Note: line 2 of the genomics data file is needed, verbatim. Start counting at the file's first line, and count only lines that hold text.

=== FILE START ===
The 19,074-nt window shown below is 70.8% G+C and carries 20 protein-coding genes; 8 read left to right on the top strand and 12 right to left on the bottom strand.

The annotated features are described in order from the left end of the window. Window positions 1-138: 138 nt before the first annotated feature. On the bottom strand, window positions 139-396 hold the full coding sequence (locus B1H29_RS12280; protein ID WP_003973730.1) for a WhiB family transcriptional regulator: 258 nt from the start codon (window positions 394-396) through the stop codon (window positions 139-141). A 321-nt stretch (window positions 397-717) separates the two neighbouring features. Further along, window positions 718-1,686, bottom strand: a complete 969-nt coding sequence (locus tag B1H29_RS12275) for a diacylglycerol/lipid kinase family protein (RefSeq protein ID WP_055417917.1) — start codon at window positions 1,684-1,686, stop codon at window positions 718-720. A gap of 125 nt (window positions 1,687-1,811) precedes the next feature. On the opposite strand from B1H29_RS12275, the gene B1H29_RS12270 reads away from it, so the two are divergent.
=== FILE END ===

The annotated features are described in order from the left end of the window. Window positions 1-138: 138 nt before the first annotated feature. On the bottom strand, window positions 139-396 hold the full coding sequence (locus B1H29_RS12280; protein ID WP_003973730.1) for a WhiB family transcriptional regulator: 258 nt from the start codon (window positions 394-396) through the stop codon (window positions 139-141). A 321-nt stretch (window positions 397-717) separates the two neighbouring features. Further along, window positions 718-1,686, bottom strand: a complete 969-nt coding sequence (locus tag B1H29_RS12275) for a diacylglycerol/lipid kinase family protein (RefSeq protein ID WP_055417917.1) — start codon at window positions 1,684-1,686, stop codon at window positions 718-720. A gap of 125 nt (window positions 1,687-1,811) precedes the next feature. On the opposite strand from B1H29_RS12275, the gene B1H29_RS12270 reads away from it, so the two are divergent.